In William Patrick Sheehan, et al. v. AssuredPartners, Inc., et al., C.A. No. 2019-0333-AML (Del. Ch. May 29, 2020), the Delaware Court of Chancery (the “Court”) granted in part and denied in part a motion to dismiss brought by insurance brokerage firm, AssuredPartners, Inc. (“AP Inc.”), and its private equity backers (collectively, the “Defendants”) finding that plaintiffs’ claims for breach of contract, breach of the implied covenant of good faith and fair dealing, and declaratory judgment survived under the minimal pleading standard for a motion to dismiss.

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COURT OF CHANCERY SHEDS LIGHT ON THE APPROPRIATE AMOUNT OF RESERVES FOR CORPORATIONS IN DISSOLUTION

By Scott E. Waxman and Caitlin M. Velasco

In In re Swisher Hygiene, Inc., 2020 WL 3125415 (Del. Ch. June 12, 2020), the Delaware Court of Chancery granted Swisher Hygiene, Inc.’s (“Swisher”) Motion for Interim Distribution and rejected Honeycrest Holdings, Ltd.’s (“Honeycrest”) opposition, holding that the proposed amount of funds to be held in a reserve for a pending lawsuit between the two parties (the “Honeycrest Litigation”) was sufficient security pursuant to Section §280(c)(1) of the Delaware General Corporation Law (the “DGCL”).

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Delaware Court of Chancery holds that directors on a special committee are interested in a going-private merger when the merger effectively extinguishes their personal liability from viable derivative litigation

By: Scott E. Waxman and Chris Fry

In Re AmTrust Financial Services, Inc. Stockholder Litigation, No. 2018-0396AGB (Del. Ch. 2020), George Karfunkel, Leah Karfunkel, and Barry Zyskind, the controlling stockholders of AmTrust Inc. (respectively, the “Controlling Stockholders” and “AmTrust”), teamed up with private equity firm, Stone Point Capital LLC (“Stone Point”), to take AmTrust private through a squeeze-out merger (the “Merger”), which closed in November 2018. Former stockholders (the “Plaintiffs”) challenged the Merger, asserting several claims for breach of fiduciary duty and aiding and abetting against the Controlling Stockholders, Stone Point, and AmTrust’s Board of Directors (the “Board”), among other participants in the Merger (collectively, the “Defendants”). DeCarlo, Gulkowitz, Fisch, and Rivera sat on both the Board and the special committee (the “Special Committee”), which negotiated the Merger and made recommendations to the Board regarding the same. The Delaware Court of Chancery (the “Court”) upheld the claims against the Board finding that the Controlling Stockholders and members of the Special Committee, except Rivera, were, among other issues, interested in the transaction, and therefore the Merger failed to comply with the procedures outlined in controlling precedent to obtain the benefit of a business judgment review, subjecting the Merger to the entire fairness standard of review.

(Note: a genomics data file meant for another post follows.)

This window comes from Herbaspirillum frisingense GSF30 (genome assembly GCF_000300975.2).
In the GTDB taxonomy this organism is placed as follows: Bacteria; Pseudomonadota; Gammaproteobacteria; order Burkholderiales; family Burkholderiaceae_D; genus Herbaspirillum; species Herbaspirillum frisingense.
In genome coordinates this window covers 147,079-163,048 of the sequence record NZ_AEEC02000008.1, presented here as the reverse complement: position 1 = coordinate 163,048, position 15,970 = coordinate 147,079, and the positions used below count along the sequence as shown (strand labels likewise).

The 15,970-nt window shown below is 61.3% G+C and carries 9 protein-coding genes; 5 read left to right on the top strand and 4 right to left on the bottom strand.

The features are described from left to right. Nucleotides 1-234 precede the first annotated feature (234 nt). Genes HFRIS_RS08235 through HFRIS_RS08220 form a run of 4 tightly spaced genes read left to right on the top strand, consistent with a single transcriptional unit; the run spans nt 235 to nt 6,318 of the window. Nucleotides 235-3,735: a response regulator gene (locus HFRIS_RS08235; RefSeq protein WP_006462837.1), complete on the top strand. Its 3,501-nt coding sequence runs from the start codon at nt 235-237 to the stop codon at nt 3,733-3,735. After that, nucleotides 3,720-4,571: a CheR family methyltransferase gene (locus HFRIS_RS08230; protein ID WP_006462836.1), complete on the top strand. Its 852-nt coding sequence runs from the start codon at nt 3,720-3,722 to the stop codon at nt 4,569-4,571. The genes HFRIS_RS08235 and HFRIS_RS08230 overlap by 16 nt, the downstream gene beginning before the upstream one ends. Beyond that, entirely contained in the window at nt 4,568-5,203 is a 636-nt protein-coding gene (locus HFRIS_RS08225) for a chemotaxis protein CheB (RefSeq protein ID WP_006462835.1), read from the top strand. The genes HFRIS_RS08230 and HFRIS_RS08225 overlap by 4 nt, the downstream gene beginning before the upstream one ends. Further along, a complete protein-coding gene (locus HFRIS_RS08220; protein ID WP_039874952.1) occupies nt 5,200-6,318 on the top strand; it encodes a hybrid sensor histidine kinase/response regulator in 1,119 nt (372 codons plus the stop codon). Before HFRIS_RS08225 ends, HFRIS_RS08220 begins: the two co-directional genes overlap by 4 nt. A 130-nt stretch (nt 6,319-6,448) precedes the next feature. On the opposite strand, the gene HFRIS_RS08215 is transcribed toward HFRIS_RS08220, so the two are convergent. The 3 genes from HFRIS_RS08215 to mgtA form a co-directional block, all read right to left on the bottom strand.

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out of the fire? the delaware court of chancery dismisses an action for lack of personal jurisdiction

By: Scott E. Waxman and Chris Fry

In Extell DV LLC v. Van A. Hemeyer and Blue Ledge Resort LLC, No. 2019-0683-SG (Del. Ch. 2020), Extell DV LLC, as majority equity-holder on behalf of three subsidiaries (respectively, the “Plaintiff” and the “Subsidiaries” and together, the “Plaintiffs”), brought suit alleging that the minority equity-holder in the Subsidiaries, Blue Ledge Resort LLC, and its principal, Van Hemeyer (respectively, “Blue Ledge” and “Hemeyer” and together, the “Defendants”) usurped a business opportunity of the Subsidiaries by seeking to purchase real property (the “Property”) in violation of the Subsidiaries’ limited liability company agreements (collectively, the “LLC Agreements”).

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Chancery Court Reaffirms Delaware Policy of Broad Section 220 Stockholder Inspection Rights

By: Christopher J. Voss and Zane A. Madden

In Lebanon County Employees’ Retirement Fund and Teamsters Local 443 Health Services & Insurance Plan v. AmerisourceBergen Corp., C.A. No 2019-0527-JTL (Del. Ch. Jan. 13, 2020), the Delaware Court of Chancery (the “Court”) granted the plaintiffs’ demand to inspect the defendant’s books and records.  In so doing, the Court upheld the plaintiffs’ stated justifications for seeking review of the books and records as a proper purpose under Delaware law.

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Court of Chancery Hesitates to Dismiss Lawsuit, Stays Litigation Pending Texas Lawsuit

By: Scott E. Waxman and Marissa Leon

In EnVen Energy Corporation v. David M. Dunwoody, Jr., et al. (C.A. No. 2019-0579-KSJM), the Delaware Court of Chancery (the “Court”) stayed litigation pending the outcome of a separate lawsuit filed in Texas to give deference to a plaintiff’s chosen forum, to avoid wasting judicial resources and to foreclose potential conflicting rulings.